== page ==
Twisting path brings married Pentecostal pastor to Catholic priesthood


Ask the Rev. Drake McCalister about his journey to the Barque of Peter and he will first tell you a story of a ship. It happened when he was a Pentecostal pastor, the speaker at a Protestant summer camp. The director of the camp told him a story of a vison he had of McCalister standing on a seashore, observing a cruise ship named The Queen Mary. The director looked at McCalister and said, “Maybe you’re supposed to have something to do with the Catholic Church.” 

Catholicism was never on McCalister’s radar. Born into a solid Pentecostal family in the International Church of the Foursquare Gospel, McCalister graduated high school with no plan and uncertain of everything except the fact that he did not want to go to college. After a year of specific prayer for discernment, the Lord called him into full time ministry. 

After being ordained in his church, McCalister spent 13 years as a pastor on the west coast, four years in California and nine in Seattle. It was in Seattle, while commuting to his church, that McCalister turned on the radio. The station was EWTN. The program was the newly created Catholic Answers Live.  

“The radio was great because I didn’t have to see Catholicism, I could just hear about it. The visual aspect would have been a total turnoff,” McCalister said. Pentecostalism is a religiously simple denomination, according to McCalister. 

McCalister said that on that first day, he listened to the radio for the full hour, and although he disagreed with all of the doctrine, he turned on the radio the next day. “The guys on the radio were Christ centered,” McCalister said. “They knew their Bible, they were evangelistic, they were charitable and they were Catholic. I’d never met a Catholic with all of those characteristics.” 

This began a five-year process of listening to the radio and slowly being drawn to the Church. One of the biggest aids in McCalister’s discernment was the writings of the early Church Fathers. 

On the experience of reading early patristics, McCalister said that “Catholics take the words of Jesus at face value (while) I was always the one trying to explain away the words of Jesus. Once I saw the early church and the early Church Fathers, how they lived, what they taught and how that was consonant with Scripture, and that it was the same as what the Catholics taught today, it led me to a final conclusion of one of two choices.”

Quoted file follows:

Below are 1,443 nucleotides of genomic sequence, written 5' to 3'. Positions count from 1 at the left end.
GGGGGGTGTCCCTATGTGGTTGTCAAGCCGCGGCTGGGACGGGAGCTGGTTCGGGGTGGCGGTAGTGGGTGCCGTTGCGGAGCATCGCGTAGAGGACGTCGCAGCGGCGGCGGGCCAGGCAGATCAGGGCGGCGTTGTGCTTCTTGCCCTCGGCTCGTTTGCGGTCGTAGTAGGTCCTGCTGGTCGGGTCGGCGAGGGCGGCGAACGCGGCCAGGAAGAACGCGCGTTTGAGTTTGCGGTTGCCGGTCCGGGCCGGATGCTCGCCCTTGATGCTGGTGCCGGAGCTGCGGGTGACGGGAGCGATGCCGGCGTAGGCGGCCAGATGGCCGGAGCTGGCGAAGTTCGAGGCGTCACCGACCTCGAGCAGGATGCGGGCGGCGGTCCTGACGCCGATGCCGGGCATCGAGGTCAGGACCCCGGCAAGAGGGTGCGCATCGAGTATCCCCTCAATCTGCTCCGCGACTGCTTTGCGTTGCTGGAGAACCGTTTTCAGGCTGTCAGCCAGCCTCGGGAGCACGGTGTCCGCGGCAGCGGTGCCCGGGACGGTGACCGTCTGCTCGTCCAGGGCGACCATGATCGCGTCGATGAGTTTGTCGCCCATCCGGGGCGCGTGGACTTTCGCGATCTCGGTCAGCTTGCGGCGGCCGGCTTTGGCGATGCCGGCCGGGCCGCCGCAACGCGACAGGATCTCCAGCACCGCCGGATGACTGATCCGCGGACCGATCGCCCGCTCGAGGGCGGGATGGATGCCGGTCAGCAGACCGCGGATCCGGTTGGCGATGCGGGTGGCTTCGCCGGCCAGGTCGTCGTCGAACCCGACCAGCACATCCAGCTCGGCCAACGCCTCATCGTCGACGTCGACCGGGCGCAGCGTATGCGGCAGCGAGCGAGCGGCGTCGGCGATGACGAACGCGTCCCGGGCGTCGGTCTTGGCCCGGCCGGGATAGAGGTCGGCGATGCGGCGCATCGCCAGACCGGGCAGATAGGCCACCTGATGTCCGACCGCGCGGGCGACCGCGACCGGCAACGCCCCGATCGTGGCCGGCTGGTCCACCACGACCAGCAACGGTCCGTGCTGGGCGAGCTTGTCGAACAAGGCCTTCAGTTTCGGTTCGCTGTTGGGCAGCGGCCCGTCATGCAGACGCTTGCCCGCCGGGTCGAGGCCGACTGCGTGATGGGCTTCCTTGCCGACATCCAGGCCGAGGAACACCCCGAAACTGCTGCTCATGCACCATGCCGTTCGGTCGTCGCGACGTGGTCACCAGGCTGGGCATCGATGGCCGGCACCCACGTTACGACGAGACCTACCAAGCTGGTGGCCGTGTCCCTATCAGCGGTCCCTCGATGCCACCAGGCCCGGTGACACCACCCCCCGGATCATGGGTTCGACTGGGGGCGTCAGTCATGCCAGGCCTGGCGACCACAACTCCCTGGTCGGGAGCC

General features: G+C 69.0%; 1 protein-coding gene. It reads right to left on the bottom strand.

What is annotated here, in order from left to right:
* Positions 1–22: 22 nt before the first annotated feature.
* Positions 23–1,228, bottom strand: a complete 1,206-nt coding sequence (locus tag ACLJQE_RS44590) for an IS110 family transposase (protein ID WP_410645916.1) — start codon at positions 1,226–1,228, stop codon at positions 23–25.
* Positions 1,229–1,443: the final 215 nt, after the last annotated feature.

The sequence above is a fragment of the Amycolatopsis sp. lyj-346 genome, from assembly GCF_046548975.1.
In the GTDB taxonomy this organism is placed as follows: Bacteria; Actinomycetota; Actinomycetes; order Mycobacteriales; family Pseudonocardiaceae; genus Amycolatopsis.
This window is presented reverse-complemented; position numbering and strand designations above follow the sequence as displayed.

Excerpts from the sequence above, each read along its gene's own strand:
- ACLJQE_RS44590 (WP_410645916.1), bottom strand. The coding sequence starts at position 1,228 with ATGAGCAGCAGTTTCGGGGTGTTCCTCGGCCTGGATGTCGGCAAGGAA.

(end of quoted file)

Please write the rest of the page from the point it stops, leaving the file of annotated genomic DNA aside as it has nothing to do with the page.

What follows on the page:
“Either that it is a grand conspiracy theory, (and) that after the death of the last apostle, the faith died and was lost and was later restored by pick your reformer … or what was going on in 200 A.D. really is the Catholic Church, and if that is Christianity and I have said yes to Jesus, then that is where I have to be. My desire is not to be Catholic; my desire is to follow Jesus Christ.” 

In the summer of 2004, McCalister resigned as a pastor in the International Church of the Foursquare Gospel, and on Dec. 12, 2004, he and his wife and three daughters (now five) were received into the Catholic Church. 

His journey was not finished there, however. His primary call to full time ministry remained. In 2009, he entered into formation for the permanent diaconate in the Diocese of Steubenville. During his first year in formation, the Holy Spirit called him to ask Bishop Daniel Conlon if he would qualify for the dispensation from priestly celibacy that is sometimes offered to Protestant clergy converts. Conlon was amenable to the idea and the long road to priesthood began. 

The dispensation was given and McCalister was ordained to the Catholic priesthood on Dec. 19, 2019. 

McCalister doesn’t miss anything about Pentecostalism. “After internally deciding to become Catholic, I went to one more pastors’ conference … and thought I’m done.’ I came into the Catholic Church realizing that most of what I loved about what I was raised in, I get to keep,” McCalister said. “Many of those things are not contrary to my Catholic faith. Everything is in the Catholic faith in a more balanced way.” 

For those who want more information about McCalister’s conversion or about how a married convert was ordained to the priesthood, McCalister has a website which can be found at